The Open Skies Treaty allows countries to carry out unarmed surveillance flights over each other's territory.
The flights began in 2002 in an effort to build trust between the treaty's 34 signatories.
However, the US has accused Russia of abusing it and is threatening to withdraw from Open Skies next month.
The House of Lords International Relations and Defence Committee has been told Donald Trump's decision to pull the United States out of a major defence agreement could allow Russia's activities to go unchecked.
What is the Open Skies Treaty?
"The Open Skies Treaty was a treaty that came out of the end of the Cold War as a way to build confidence in military activities, that they were obeying all of the different restrictions that were negotiated at that time," Dr Patricia Lewis from the International Security Programme at Chatham House said.
She added the Treaty focused on what was called "the Atlantic to the Urals space", the area going from North America through Europe up to the Ural Mountains.
What does the Treaty allow signatories to do?
Dr Lewis explained that the idea behind the Open Skies Treaty was that signatories could fly aeroplanes over other signatories' territories.
"Aeroplanes were things that all the states had access to, so it wasn't just those that had satellites in the sky that could see what was going on on the ground," she said.
She added that at the time, aeroplanes were "more important" when it came to assess a situation and understand "what was going on".
Who are the members and why is it important?
At the moment, 34 states are parties to the Treaty and one (Kyrgyzstan) state has so far signed the treaty, but has yet to ratify it.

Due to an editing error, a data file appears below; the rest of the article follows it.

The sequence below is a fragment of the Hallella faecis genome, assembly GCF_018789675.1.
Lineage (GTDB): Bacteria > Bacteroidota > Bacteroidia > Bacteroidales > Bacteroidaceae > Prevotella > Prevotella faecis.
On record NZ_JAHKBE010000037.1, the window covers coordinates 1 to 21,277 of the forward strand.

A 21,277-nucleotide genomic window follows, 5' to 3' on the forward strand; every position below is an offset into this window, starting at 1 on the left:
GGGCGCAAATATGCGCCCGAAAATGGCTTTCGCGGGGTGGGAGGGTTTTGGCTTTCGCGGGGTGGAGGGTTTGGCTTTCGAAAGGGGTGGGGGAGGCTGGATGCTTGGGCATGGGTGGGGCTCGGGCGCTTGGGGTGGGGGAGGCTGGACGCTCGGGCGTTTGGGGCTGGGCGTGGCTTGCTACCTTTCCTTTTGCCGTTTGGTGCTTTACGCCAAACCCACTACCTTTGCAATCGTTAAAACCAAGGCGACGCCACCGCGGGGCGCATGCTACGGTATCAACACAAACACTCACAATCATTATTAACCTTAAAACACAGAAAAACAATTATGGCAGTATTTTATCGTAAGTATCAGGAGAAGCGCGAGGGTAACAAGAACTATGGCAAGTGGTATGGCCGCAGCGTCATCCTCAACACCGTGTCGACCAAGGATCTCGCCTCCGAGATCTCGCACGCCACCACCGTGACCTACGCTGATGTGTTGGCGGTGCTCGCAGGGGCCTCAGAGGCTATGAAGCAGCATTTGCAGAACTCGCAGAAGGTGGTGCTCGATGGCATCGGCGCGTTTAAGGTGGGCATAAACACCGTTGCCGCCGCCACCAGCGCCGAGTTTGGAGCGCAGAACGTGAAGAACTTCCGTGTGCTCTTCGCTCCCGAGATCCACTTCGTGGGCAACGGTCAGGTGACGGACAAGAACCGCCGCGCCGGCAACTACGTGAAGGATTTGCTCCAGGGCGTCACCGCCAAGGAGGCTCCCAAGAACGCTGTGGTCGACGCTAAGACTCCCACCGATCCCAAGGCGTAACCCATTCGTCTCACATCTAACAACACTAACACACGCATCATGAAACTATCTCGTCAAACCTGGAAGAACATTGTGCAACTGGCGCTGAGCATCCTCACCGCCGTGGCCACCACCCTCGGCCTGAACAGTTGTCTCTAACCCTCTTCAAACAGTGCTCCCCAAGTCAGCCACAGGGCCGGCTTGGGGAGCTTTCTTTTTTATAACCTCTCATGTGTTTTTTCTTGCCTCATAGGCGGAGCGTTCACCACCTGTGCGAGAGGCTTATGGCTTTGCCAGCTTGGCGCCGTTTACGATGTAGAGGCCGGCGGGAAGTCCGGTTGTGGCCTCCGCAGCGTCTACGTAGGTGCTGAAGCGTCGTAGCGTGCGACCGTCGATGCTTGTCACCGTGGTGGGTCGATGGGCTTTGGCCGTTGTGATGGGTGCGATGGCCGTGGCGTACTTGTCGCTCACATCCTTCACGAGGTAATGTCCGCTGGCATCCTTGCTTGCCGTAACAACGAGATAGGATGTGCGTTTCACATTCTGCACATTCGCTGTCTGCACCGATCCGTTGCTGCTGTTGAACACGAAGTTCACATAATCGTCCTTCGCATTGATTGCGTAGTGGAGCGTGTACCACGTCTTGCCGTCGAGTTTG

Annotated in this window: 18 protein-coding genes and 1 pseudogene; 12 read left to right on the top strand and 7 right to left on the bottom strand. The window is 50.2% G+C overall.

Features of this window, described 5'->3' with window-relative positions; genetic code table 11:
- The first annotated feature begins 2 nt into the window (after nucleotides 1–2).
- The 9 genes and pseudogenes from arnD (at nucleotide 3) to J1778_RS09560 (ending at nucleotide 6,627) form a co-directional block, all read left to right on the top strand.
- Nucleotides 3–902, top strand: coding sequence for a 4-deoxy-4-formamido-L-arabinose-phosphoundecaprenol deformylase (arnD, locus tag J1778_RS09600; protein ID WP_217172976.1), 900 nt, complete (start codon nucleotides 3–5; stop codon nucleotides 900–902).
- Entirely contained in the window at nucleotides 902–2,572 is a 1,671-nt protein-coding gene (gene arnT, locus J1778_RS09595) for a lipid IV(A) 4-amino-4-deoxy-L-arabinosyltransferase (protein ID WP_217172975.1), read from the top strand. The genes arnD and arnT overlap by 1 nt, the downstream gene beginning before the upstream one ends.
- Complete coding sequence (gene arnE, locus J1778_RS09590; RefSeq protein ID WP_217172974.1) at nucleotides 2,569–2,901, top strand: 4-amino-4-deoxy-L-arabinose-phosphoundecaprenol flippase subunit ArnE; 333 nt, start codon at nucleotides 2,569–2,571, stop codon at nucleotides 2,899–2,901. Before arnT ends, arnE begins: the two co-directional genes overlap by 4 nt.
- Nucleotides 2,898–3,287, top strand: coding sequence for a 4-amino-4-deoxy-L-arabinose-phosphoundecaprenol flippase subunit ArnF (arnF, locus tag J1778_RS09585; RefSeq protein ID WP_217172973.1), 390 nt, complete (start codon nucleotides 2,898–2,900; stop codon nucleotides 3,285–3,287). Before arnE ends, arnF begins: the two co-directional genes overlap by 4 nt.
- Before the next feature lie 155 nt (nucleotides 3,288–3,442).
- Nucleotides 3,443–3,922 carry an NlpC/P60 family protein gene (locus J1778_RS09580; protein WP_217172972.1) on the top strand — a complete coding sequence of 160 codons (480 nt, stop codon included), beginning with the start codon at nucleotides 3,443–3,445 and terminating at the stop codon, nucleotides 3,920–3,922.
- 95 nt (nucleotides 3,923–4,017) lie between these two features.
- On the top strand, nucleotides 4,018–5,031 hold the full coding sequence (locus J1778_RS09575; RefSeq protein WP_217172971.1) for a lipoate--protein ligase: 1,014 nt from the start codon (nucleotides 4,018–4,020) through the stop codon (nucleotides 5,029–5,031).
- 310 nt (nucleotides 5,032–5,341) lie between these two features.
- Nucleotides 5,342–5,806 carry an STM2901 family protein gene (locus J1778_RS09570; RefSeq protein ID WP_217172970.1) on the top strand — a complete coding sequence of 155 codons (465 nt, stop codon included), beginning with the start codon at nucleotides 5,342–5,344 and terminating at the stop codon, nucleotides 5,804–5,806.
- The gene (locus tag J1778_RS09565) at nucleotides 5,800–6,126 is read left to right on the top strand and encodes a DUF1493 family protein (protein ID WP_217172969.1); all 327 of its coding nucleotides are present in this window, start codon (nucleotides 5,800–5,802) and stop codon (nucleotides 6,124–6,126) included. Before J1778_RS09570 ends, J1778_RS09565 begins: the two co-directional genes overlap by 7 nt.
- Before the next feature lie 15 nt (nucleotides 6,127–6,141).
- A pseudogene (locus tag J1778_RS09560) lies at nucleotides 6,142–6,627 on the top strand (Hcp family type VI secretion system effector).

Discussing the importance of the Treaty, Dr Lewis said: "Those states all have to co-operate, there is a Consultative Commission, there are many meetings.
"All the information that they gather through the Open Skies Treaty are open [and] the images are shared.
"For many states, this gives them access they wouldn't otherwise have had."
Why is the US threatening to pull out?
Russia has been "messing with the Treaty for the last few years", Dr Lewis said.
She explained that Moscow is trying to create "an independence state approach".
"We have a very difficult situation whereby Russia is definitely challenging the understanding of the Treaty that belongs to all the other states."
How has Russia responded?
The Kremlin maintains that they are not violating the Treaty.
"It maintains that it has every right to do what it's doing and intends to go forward with the Treaty and try to sort it out with all the Treaty restraints," Dr Lewis said.
What happens if America does pull out?
The United States announced its withdrawal from the Treaty in May and this will come to fruition on 22 November.
However, Dr Lewis added that "we don't have long" to try to sort out the situation and the upcoming US Presidential election brings another layer of uncertainty as to the future of Open Skies with regards to the US.
She said: "If the United States does withdraw, we're left with a treaty that has one of its most important players outside."
Dr Lewis added that the US withdrawal "puts all the other NATO countries into a very difficult position".